Manila, Philippines, 17 October 2018 – A week after the United Nation’s Intergovernmental Panel on Climate Change (IPCC) released its special report on Global Warming of 1.5°C, the 6th Asia-Pacific Climate Change Adaptation Forum kicked off with an inaugural session filled with optimistic and passionate calls to accelerate climate adaptation actions in the Asia and Pacific region.
More than 1,000 climate adaptation practitioners – scientists and representatives from governments and civil society organizations – have gathered at the Asian Development Bank (ADB) in Manila to tackle what needs to be done to continue to enable resilience for all, echoing the theme for this year’s forum: “Enabling Resilience for All: Avoiding the Worst Impacts.”
The world order with its entrenched economic system is fossil fuel-dependent and its culture of profit and waste cannot be transformed fast enough. Even as we work together to avoid, we must work to withstand what cannot be avoided. This is the spirit of our gathering today.”
Emmanuel M. De Guzman, Secretary, Climate Change Commission, Philippines.
The effects of climate change will get more severe in time. However, there is resilience in sharing the adversity we face, learning from the experience of others and bringing home with us the lessons learned to make this APAN Forum so important.”
Elbuchel Sadang, Minister of Finance, Republic of Palau
In the changing climate and environment, we need a holistic perspective. A holistic and integrative approach is a must - to strengthen the resilience of our human and social systems, ecological systems, critical infrastructure, and financial system.”
Bambang Susantono, Vice-President for Knowledge Management, ADB
The recent IPCC report not only highlights the possibility and feasibility of limiting global warming to 1.5 degrees, but also the need for transformative transition in many aspects of socio-economic activities. This forum is taking place at a very special time and at a cusp of transition in climate action.”
Youssef Nassef, Adaptation Director, United Nations Framework Convention on Climate Change (UNFCCC)
What inspires me is my responsibility to take actions and do what I can to come up with solutions to address the oceans’ problems since my generation and the next generations will be inheriting these problems.”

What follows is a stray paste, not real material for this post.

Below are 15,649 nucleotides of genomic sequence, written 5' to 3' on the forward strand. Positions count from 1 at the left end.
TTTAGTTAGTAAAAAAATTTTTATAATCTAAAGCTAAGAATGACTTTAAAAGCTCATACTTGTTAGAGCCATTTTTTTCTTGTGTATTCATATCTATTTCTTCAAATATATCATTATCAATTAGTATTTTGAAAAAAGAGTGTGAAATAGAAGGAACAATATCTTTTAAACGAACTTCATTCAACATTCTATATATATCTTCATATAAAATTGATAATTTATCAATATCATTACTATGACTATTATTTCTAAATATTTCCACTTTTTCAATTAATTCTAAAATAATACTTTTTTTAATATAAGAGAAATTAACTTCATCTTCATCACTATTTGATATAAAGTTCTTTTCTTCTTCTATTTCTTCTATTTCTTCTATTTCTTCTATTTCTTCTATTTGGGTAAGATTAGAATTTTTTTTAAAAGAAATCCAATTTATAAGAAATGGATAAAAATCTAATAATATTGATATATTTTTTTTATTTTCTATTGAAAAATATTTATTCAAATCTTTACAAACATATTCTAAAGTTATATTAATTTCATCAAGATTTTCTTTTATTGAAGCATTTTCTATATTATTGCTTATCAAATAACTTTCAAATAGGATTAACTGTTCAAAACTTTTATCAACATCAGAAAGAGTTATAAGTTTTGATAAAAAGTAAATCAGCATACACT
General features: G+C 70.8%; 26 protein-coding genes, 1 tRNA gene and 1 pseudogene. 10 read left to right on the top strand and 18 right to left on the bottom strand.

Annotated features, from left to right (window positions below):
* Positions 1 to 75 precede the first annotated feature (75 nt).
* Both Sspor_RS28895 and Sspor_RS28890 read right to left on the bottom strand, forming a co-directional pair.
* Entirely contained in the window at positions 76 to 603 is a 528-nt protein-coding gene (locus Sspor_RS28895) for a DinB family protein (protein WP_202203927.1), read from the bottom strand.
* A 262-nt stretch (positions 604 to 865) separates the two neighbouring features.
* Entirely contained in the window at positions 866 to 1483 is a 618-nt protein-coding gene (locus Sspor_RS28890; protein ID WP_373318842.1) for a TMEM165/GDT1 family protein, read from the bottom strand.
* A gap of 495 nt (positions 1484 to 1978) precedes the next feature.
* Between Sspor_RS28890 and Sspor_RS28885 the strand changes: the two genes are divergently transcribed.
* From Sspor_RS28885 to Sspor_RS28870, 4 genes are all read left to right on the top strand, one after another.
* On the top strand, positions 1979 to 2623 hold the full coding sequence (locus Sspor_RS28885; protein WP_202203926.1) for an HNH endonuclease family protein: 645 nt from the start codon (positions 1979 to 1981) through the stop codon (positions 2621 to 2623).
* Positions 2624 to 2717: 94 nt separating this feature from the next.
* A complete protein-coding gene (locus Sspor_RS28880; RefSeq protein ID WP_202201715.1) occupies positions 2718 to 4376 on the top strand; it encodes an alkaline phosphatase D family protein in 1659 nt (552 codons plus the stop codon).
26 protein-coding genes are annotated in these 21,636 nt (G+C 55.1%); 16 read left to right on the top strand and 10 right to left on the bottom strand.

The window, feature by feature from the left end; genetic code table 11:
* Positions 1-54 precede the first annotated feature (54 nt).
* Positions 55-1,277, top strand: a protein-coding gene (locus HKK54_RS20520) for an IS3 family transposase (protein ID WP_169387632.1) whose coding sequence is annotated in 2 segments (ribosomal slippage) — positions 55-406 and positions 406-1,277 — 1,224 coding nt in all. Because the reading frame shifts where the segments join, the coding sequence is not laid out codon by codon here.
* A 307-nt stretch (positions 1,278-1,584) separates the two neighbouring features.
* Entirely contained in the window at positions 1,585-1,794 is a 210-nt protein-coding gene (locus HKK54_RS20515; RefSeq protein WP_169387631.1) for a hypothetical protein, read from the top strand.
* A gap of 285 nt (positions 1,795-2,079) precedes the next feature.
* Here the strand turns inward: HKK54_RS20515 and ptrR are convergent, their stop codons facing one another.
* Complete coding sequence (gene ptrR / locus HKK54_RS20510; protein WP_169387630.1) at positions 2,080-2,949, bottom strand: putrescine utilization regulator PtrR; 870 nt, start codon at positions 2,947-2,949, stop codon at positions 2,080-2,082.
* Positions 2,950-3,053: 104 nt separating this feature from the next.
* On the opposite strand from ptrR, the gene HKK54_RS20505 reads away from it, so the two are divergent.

18-year-old Miel Sequiera-Holm, Chairlady, Heirs to Our Oceans, Palau
It’s important for us to remember not to underestimate the power that we have. It’s not just the leaders, it’s not just the scientists who should work. Every single one of us in the planet – we’re talking about the 1.5°C issue right now. It’s really something that has to be solved by every single person.”
Antoinette Taus, Founder, CORA and UN Advocate for Life Below Water (SDG 14), Philippines
Asia Pacific Climate Change Adaptation Forum 2018 - Intermission song from Filipina celebrity Antoinette Taus and Thai celebrity Alex Rendell: "One Day"
Let us put children and the vulnerable at the center of climate action and help sectors on climate risk management.”
Seonmi Choi, UNICEF (Session: Understanding the Cascading Risks of Climate Change)
It is not enough to just say adaptation or mitigation; the main yardstick is whether this translates into development. We need to bake climate policies into development policies and make sure that we put money to who needs it the most.”
Red Constantino, iCSC (Session: Understanding the Cascading Risks of Climate Change)
Resilience of natural ecosystems: Several key recommendations arose from the animated discussion from sessions under this stream. Resilience-building at the local level needs to be clearly defined and translated from boarder national-level policy. It should be not only people-centric but people-driven; actions need to be undertaken which are planned closely with local communities. Data availability and evidence on which to base policy-making is an ongoing issue. Climate adaptation needs and potential solutions must draw on solid data, to strengthen policy-making.
Science and traditional knowledge not only can work together, but together they work better to build community resilience.”
Florence Kuali-Iautu, Communication Officer, Vanuatu Meteorology and Geo-Hazards Dept. (Session: The role of science in managing erosion and the impacts of increasing temperature)
Impacts of climate change can be mitigated through proper disaster risk management and climate change adaptation and innovation. So let us not worry about the cost of disaster risk reduction and climate resiliency programs but let us be concerned on protecting and uplifting the lives of our people.”
Mayor Ronaldo Golez, Dumangas City, Iloilo Province, Phillipines (Plenary: Plenary: Local Governments at the Forefront)
Fighting climate change may look like a David and Goliath battle, but if you come from a place where you have been impacted every day, it is hard to find an excuse to give up.”
Joanna Sustento, Eastern Visayas area coordinator, Greenpeace Southeast Asia-Philippines (Session: Innovative Technologies to Enhance Ecosystem Resilience)